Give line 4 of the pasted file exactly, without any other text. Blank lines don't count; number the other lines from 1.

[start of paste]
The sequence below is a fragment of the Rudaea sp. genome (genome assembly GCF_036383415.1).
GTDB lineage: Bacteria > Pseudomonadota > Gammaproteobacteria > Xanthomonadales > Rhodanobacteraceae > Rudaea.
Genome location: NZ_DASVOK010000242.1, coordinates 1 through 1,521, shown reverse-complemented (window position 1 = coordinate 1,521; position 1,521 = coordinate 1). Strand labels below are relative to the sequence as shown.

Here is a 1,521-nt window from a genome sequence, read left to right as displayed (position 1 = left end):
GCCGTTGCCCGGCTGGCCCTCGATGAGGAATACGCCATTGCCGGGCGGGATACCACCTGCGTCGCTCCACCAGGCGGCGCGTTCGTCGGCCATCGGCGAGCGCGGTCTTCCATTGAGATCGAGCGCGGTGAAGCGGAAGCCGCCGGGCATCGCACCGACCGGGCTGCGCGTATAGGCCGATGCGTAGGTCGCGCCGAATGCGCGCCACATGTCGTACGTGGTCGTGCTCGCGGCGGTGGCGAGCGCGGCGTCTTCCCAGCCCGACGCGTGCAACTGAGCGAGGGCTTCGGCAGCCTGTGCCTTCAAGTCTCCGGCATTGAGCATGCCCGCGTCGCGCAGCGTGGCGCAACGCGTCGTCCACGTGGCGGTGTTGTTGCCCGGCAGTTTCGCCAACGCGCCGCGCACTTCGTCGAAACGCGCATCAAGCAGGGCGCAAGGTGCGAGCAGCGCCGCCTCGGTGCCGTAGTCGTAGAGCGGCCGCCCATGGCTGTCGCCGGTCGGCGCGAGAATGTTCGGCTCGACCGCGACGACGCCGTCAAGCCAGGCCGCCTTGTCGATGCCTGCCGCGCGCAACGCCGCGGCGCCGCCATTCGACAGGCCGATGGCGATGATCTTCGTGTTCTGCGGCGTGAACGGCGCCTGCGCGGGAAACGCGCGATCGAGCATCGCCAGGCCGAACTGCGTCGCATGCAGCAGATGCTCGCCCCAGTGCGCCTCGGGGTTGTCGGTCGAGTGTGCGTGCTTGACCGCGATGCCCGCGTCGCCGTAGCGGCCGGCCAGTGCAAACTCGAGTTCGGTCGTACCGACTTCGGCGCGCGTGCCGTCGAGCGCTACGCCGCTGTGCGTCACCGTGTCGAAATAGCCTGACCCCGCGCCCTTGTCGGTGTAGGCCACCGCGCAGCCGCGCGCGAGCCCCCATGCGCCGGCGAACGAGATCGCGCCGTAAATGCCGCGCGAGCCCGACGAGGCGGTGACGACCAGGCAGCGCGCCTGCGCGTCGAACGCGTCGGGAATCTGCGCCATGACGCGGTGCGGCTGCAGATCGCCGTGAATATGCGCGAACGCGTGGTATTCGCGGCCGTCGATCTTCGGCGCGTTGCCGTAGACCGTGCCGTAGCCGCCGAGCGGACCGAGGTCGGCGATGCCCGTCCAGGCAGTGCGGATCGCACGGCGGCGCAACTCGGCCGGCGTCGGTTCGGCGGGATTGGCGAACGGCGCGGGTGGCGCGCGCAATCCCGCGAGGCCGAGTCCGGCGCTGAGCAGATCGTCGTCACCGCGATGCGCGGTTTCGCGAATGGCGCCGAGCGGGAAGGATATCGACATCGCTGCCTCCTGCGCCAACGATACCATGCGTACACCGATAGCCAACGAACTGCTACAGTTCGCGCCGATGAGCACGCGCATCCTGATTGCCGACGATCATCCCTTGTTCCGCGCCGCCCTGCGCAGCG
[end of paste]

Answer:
Here is a 1,521-nt window from a genome sequence, read left to right as displayed (position 1 = left end):